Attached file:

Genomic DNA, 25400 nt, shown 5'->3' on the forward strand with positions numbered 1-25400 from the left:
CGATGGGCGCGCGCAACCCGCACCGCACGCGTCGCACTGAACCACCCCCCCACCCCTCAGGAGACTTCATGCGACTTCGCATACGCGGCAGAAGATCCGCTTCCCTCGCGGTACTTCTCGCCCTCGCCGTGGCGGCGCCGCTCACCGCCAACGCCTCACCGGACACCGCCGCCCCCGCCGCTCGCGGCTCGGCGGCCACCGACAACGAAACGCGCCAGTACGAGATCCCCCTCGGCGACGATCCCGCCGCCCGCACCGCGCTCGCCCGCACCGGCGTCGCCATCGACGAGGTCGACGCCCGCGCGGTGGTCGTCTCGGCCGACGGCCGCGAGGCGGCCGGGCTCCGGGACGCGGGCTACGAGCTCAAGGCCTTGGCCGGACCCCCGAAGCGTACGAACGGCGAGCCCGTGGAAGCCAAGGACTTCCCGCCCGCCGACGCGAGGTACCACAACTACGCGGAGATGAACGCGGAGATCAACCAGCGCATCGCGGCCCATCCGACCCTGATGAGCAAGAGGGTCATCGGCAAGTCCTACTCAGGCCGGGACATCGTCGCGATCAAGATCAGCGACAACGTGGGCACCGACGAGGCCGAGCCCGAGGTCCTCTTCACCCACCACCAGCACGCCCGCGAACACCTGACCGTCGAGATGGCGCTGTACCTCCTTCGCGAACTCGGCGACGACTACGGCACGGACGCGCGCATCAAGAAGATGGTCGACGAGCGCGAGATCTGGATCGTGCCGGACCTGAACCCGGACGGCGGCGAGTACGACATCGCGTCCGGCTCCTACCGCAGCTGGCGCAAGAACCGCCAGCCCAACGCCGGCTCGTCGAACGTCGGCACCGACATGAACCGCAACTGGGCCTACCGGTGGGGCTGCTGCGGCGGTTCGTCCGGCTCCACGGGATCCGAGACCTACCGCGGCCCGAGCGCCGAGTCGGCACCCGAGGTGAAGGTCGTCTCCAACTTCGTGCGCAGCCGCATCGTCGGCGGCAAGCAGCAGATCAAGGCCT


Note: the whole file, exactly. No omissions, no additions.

Genomic DNA, 25400 nt, shown 5'->3' on the forward strand with positions numbered 1-25400 from the left:
CGATGGGCGCGCGCAACCCGCACCGCACGCGTCGCACTGAACCACCCCCCCACCCCTCAGGAGACTTCATGCGACTTCGCATACGCGGCAGAAGATCCGCTTCCCTCGCGGTACTTCTCGCCCTCGCCGTGGCGGCGCCGCTCACCGCCAACGCCTCACCGGACACCGCCGCCCCCGCCGCTCGCGGCTCGGCGGCCACCGACAACGAAACGCGCCAGTACGAGATCCCCCTCGGCGACGATCCCGCCGCCCGCACCGCGCTCGCCCGCACCGGCGTCGCCATCGACGAGGTCGACGCCCGCGCGGTGGTCGTCTCGGCCGACGGCCGCGAGGCGGCCGGGCTCCGGGACGCGGGCTACGAGCTCAAGGCCTTGGCCGGACCCCCGAAGCGTACGAACGGCGAGCCCGTGGAAGCCAAGGACTTCCCGCCCGCCGACGCGAGGTACCACAACTACGCGGAGATGAACGCGGAGATCAACCAGCGCATCGCGGCCCATCCGACCCTGATGAGCAAGAGGGTCATCGGCAAGTCCTACTCAGGCCGGGACATCGTCGCGATCAAGATCAGCGACAACGTGGGCACCGACGAGGCCGAGCCCGAGGTCCTCTTCACCCACCACCAGCACGCCCGCGAACACCTGACCGTCGAGATGGCGCTGTACCTCCTTCGCGAACTCGGCGACGACTACGGCACGGACGCGCGCATCAAGAAGATGGTCGACGAGCGCGAGATCTGGATCGTGCCGGACCTGAACCCGGACGGCGGCGAGTACGACATCGCGTCCGGCTCCTACCGCAGCTGGCGCAAGAACCGCCAGCCCAACGCCGGCTCGTCGAACGTCGGCACCGACATGAACCGCAACTGGGCCTACCGGTGGGGCTGCTGCGGCGGTTCGTCCGGCTCCACGGGATCCGAGACCTACCGCGGCCCGAGCGCCGAGTCGGCACCCGAGGTGAAGGTCGTCTCCAACTTCGTGCGCAGCCGCATCGTCGGCGGCAAGCAGCAGATCAAGGCCT